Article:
House in Suffolk

Planning approval has recently been granted for this 4 storey house and annex in the Dedham Vale Area of Outstanding Natural Beauty in Suffolk. The project is currently at the construction drawing stage.

The house replaces a derelict house currently on the site and faces southwest on a sloping site overlooking a beautiful valley, close to the hamlet of Lower Raydon.

The concept for the house is a linear, single aspect rectangle running across the slope of the site. The massing of the house is emphasised at first floor level by cantilevering the first floor over the ground floor so that the visual centre of gravity of the house is in the centre of the elevation, with the ground floor as a recessed element.

The second floor master bedroom is similarly set back from the perimeter of the building to reduce its visibility from ground level. The emphasis on the first floor with the ground and second floor being receding elements, reduces the perceived scale of the house and reduces its impact on the countryside. The flat roofed design also reduces the profile of the building in the landscape.

The design evolved with considerable interaction with Babergh planning department. The house is finished in standing seam black zinc, Cor-Ten steel and painted render. The colour palette follows the Dedham Vale Area of Outstanding Natural Beauty guidance on the selection and use of colour in development.

 

House in Suffolk

Planning approval has recently been granted for this 4 storey house and annex in the Dedham Vale Area of Outstanding Natural Beauty in Suffolk. The project is currently at the construction drawing stage.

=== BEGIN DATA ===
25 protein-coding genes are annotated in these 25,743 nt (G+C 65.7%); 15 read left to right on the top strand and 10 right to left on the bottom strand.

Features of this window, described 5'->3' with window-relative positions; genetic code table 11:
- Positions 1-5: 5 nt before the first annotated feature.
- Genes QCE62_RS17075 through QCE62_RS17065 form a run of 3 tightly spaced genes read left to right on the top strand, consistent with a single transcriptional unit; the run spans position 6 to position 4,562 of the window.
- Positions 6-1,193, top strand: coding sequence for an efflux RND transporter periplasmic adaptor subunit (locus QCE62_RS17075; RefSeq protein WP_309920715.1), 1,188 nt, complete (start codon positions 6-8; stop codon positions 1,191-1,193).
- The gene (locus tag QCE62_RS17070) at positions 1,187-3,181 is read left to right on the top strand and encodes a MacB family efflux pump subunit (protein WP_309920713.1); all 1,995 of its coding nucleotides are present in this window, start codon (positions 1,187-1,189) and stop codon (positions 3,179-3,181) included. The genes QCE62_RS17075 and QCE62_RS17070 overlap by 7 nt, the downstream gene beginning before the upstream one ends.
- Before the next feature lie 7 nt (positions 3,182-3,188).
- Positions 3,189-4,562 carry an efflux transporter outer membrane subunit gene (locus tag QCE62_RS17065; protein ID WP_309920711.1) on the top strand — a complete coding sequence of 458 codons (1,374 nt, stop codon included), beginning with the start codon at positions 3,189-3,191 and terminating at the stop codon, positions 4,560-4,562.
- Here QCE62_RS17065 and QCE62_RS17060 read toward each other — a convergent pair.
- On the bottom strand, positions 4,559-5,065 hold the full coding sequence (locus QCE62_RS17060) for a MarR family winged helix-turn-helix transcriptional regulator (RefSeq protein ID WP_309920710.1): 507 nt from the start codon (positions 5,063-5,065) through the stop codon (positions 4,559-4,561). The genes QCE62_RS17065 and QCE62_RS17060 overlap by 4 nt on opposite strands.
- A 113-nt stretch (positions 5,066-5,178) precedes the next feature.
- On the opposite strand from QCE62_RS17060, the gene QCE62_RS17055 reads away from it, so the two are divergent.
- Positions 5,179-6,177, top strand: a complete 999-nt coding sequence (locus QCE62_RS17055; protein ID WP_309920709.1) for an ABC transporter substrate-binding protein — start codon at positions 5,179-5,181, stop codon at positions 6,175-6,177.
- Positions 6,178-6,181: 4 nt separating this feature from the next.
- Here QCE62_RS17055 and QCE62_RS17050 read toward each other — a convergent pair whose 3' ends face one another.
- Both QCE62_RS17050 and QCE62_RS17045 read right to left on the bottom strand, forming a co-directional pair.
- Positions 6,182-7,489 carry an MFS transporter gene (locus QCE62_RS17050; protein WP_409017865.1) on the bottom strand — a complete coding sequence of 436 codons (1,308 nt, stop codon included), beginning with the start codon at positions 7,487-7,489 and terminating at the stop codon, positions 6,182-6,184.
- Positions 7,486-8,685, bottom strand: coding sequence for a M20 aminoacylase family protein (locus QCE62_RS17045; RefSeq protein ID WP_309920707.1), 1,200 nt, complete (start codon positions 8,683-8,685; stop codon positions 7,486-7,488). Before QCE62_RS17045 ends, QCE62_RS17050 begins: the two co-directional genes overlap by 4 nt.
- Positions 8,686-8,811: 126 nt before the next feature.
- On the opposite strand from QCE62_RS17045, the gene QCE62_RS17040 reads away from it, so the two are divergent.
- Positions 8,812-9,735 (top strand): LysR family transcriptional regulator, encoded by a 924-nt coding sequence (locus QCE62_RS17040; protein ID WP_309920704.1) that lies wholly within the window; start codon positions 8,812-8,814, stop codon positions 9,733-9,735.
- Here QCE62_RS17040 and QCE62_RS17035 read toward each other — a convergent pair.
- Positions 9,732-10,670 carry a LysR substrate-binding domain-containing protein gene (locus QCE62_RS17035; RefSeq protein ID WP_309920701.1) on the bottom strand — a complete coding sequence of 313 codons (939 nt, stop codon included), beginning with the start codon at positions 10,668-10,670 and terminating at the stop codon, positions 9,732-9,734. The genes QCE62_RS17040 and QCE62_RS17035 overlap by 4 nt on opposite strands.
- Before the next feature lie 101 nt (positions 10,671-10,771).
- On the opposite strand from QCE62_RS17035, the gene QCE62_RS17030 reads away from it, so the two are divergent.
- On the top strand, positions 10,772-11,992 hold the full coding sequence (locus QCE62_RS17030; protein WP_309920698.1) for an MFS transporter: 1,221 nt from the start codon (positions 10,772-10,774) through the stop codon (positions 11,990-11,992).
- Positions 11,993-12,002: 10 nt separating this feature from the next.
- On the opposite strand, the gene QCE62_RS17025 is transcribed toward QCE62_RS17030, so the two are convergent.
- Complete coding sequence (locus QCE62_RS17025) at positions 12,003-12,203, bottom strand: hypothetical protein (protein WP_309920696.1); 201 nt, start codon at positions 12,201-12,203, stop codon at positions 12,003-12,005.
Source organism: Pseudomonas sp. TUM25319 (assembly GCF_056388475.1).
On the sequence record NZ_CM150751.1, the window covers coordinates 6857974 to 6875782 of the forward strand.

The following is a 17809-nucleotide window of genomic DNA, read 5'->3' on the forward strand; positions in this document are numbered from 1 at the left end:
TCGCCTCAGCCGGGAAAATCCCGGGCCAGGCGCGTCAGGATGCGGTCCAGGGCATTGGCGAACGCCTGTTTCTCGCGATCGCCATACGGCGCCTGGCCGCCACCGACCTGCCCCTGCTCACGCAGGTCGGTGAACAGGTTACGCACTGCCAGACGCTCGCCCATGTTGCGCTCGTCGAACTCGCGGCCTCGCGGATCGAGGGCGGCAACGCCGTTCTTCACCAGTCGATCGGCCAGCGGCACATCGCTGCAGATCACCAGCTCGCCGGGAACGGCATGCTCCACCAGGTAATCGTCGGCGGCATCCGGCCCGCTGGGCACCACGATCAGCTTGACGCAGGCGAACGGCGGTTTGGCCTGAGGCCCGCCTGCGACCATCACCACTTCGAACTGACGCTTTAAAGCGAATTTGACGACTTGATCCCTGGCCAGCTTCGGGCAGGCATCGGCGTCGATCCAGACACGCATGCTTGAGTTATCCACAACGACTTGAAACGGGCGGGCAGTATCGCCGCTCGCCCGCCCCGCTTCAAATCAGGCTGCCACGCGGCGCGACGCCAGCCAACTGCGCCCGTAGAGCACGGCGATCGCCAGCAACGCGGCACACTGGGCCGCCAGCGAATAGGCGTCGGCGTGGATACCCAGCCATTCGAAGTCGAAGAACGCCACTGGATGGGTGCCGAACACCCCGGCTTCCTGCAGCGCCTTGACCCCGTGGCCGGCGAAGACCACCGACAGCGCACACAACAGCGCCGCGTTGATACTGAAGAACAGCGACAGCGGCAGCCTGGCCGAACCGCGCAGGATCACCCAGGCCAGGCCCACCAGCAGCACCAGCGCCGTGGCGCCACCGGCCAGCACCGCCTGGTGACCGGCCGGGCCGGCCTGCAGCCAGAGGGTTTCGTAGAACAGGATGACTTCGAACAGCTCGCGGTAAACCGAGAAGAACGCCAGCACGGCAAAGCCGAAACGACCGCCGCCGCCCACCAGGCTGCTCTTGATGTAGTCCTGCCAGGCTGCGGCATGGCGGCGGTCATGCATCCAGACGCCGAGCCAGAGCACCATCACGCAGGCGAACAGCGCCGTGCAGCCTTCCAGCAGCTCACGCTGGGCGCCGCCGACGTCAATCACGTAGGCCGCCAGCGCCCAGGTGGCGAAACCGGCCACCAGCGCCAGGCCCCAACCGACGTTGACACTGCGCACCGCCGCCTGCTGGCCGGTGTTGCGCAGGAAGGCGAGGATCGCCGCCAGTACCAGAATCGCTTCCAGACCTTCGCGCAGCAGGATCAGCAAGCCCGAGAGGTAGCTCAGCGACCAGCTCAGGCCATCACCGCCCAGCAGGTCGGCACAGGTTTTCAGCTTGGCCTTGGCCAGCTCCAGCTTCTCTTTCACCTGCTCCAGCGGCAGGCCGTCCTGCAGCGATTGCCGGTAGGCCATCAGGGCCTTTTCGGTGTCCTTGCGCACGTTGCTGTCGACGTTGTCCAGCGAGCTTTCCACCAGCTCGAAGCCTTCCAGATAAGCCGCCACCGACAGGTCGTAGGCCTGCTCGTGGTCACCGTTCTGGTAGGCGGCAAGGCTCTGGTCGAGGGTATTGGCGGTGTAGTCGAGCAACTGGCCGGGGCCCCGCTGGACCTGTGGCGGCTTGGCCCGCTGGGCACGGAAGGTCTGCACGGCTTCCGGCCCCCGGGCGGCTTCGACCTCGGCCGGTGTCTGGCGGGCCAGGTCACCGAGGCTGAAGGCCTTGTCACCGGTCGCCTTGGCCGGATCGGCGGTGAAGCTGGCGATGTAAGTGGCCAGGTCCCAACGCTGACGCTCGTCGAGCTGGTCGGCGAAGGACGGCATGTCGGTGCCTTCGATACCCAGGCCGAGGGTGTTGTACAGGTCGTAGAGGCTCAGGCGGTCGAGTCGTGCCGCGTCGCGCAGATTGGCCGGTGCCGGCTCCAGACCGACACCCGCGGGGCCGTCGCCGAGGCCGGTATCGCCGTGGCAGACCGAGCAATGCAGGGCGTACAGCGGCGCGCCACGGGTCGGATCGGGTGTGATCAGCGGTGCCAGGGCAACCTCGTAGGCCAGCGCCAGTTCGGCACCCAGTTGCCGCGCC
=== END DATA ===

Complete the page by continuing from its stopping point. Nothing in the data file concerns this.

The house replaces a derelict house currently on the site and faces southwest on a sloping site overlooking a beautiful valley, close to the hamlet of Lower Raydon.

The concept for the house is a linear, single aspect rectangle running across the slope of the site. The massing of the house is emphasised at first floor level by cantilevering the first floor over the ground floor so that the visual centre of gravity of the house is in the centre of the elevation, with the ground floor as a recessed element.

The second floor master bedroom is similarly set back from the perimeter of the building to reduce its visibility from ground level. The emphasis on the first floor with the ground and second floor being receding elements, reduces the perceived scale of the house and reduces its impact on the countryside. The flat roofed design also reduces the profile of the building in the landscape.

The design evolved with considerable interaction with Babergh planning department. The house is finished in standing seam black zinc, Cor-Ten steel and painted render. The colour palette follows the Dedham Vale Area of Outstanding Natural Beauty guidance on the selection and use of colour in development.